Watchguard Private Equity Antitrust Litigation: The Sequel


Watchguard BuyoutThe dismissal of the anti-trust litigation against Watchguard and private equity funds Vector Capital and Francisco Partners got all the headlines (here, here, here) a couple of months ago, but a recently filed amendment to the lawsuit over directors’ breach of fiduciary duty makes much more fascinating reading than the somewhat dry anti-trust case. It is also likely to be another milestone in the unraveling of the private equity bubble, because it illustrates to what lengths some managers were able to go to do buyouts on their terms and not in the best interest of shareholders.

It appears that most commentators only read a client alert posted by defendants’ counsel, law firm WilsonWatchguard Buyout Vector Capital and Francisco Partners Sonsini (NB: some of Wilson Sonsini’s competitors actually posted more insightful comments – our favorite is here, an overview of the others here). Wilson Sonsini conveniently neglected to mention that judge Jones instructed plaintiffs to resubmit the complaint for the two other issues: breach of fiduciary duty and insider trading. And the recently amended complaint contains some juicy details about the Watchguard buyout based on revelation of not just one but two former EVP-level executives turned whistleblowers.

Even a casual observer noticed that something was amiss in the buyout process: shareholders found out about the existence of a proposal not from management, but from a 13D filing by Vector Capital in March 2006. At that time, the company had already been discussing a sale with a number of potential buyers for almost one year. According to a person familiar with Watchguard, one of the obstacles to a sale of the firm was CEO Edward J. Borey’s insistence that he remain CEO afterward. In order to cement his position, Borey had his compensation package amended with a golden parachute amounting to 18 months of pay, and had his underwater stock options repriced. New options replacing the old ones were structured so that the strike price was set to the average trading price before their exercise. In other words, a risk free license to print money whenever the stock jumps. In addition, Borey had the board adopt a poison pill in order to prevent any suitor acquire shares in the open market after learning that Vector planned to do just that. Shareholders were left in the dark that all this was happening against the background of acquisition interest, and Watchguard even claimed in a press release about the poison pill that it was “not currently aware of any attempts to acquire control of the Company.”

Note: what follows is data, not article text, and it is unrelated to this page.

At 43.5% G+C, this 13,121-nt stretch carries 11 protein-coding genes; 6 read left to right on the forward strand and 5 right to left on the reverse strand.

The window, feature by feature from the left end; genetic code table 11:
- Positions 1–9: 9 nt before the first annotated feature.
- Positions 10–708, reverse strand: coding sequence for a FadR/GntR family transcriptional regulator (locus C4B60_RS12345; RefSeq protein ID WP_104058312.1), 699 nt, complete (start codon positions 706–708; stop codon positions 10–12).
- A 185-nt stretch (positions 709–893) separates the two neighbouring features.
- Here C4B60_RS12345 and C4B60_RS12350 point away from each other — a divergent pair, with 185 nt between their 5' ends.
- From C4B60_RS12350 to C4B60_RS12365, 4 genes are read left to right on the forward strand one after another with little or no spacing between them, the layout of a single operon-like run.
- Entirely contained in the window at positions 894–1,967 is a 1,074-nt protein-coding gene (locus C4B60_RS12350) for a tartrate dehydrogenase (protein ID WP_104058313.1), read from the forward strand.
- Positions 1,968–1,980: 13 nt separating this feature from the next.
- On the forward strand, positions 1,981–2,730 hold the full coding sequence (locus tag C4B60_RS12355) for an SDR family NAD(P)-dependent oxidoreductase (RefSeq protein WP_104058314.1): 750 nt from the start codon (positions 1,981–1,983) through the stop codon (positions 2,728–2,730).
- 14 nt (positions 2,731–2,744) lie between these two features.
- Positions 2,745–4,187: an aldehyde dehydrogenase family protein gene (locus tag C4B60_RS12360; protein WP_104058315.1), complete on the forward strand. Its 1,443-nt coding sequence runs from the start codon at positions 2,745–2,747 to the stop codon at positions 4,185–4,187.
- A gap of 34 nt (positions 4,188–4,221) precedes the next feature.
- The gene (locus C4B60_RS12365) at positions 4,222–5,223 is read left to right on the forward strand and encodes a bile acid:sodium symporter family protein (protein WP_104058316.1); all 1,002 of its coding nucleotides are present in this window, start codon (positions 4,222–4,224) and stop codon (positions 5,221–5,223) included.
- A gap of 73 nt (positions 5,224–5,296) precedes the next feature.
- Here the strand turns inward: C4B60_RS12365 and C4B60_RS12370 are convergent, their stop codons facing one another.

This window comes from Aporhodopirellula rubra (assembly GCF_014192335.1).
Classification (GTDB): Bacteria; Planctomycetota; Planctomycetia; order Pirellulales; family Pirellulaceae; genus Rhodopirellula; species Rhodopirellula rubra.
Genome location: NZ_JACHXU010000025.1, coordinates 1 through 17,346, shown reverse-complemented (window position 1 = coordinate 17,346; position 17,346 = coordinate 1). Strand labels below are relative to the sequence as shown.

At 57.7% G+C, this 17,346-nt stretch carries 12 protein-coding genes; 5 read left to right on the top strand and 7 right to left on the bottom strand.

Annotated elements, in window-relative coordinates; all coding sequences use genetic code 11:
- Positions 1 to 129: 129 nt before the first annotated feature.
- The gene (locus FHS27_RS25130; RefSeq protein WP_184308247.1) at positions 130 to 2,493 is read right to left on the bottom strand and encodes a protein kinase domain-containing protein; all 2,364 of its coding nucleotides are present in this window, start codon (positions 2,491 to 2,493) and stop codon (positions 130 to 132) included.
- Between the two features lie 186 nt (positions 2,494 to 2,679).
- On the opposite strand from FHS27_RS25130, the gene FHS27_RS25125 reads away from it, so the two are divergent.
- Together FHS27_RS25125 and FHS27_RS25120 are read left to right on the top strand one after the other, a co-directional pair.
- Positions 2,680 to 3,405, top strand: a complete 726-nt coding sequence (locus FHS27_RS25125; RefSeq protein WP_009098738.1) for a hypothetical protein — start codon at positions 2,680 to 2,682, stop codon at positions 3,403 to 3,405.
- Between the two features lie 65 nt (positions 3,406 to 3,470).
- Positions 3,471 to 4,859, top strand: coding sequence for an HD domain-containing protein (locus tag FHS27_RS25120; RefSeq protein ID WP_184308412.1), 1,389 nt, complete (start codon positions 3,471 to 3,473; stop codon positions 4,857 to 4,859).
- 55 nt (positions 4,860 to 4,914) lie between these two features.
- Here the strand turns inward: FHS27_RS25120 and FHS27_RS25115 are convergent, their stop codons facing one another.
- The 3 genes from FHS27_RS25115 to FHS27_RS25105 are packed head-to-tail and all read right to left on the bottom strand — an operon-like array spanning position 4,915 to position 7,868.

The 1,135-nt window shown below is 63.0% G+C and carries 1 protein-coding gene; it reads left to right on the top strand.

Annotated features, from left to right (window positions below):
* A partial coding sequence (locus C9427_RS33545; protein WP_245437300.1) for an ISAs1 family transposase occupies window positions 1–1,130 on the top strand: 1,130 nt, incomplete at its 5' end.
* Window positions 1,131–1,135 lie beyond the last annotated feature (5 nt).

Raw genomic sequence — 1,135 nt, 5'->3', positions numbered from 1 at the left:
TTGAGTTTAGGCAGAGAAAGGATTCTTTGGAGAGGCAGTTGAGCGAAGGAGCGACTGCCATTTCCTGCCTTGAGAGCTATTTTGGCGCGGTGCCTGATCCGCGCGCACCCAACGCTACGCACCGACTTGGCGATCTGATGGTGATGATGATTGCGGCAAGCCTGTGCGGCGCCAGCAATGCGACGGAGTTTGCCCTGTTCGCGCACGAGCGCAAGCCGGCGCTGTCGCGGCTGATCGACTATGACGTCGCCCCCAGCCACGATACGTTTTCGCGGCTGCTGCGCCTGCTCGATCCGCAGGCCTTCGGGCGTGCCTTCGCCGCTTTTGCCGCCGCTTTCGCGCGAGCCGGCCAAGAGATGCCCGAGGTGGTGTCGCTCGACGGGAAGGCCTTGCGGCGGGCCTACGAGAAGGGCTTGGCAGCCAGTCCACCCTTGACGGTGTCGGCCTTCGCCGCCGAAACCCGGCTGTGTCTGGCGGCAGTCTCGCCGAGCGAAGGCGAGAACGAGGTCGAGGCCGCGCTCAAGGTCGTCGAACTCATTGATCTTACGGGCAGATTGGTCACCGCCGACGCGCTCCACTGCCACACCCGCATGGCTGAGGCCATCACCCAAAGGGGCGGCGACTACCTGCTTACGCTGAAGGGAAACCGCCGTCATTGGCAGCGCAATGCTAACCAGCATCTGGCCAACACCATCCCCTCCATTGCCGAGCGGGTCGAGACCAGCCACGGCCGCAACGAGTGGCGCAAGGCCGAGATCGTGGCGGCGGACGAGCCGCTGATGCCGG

Meanwhile, the board of directors was asleep at the wheel. Borey managed the process almost by himself and made it clear to potential acquirers that he wanted to remain CEO. This ruled out a merger with strategic buyers and left only private equity firms in the race. In light of these restrictions, Judge Jone’s assertion that “lack of interest” was the reason for the low buyout price is somewhat naïve. It is alleged that Borey even went so far to withhold the letter sent by Vector Capital from the board. It had been received at a fax machine near the executive office, and Borey simply held on to it and did not inform the board of subsequent meetings with Vector. Even after Francisco Partners entered what was quickly becoming a bidding war for Watchguard the board did not get involved. Instead, Borey continued to drive the sales process and obtained a promise from Francisco Partners that he would remain CEO after the sale. Probably as a result of this concession, Francisco Partners lowered its bid from $5.00 per share to $4.60, and shortly thereafter to $4.25 per share. In the meantime, Vector also decreased its bid to $4.65/share, still a premium to Francisco Partners’ proposal, but the board of directors nevertheless agreed to to the even lower $4.25 bid favored by Borey. It is alleged by one of the whistleblowers that other bidders were also making proposals at higher prices than $4.25, but the board followed Borey’s preference blindly.

It appears to us that the board will have a hard time to justify how it fulfilled its fiduciary duty to shareholders. As one observer pointed out, the impact of the anti-trust dismissal should not be overestimated. There are plenty of other problems in this buyout to keep litigators busy for some time, and eventually provide shareholders with an additional payout.

Thomas Kirchner manages the Pennsylvania Avenue Event-Driven Fund (PAEDX), which held shares of Watchguard through the merger.


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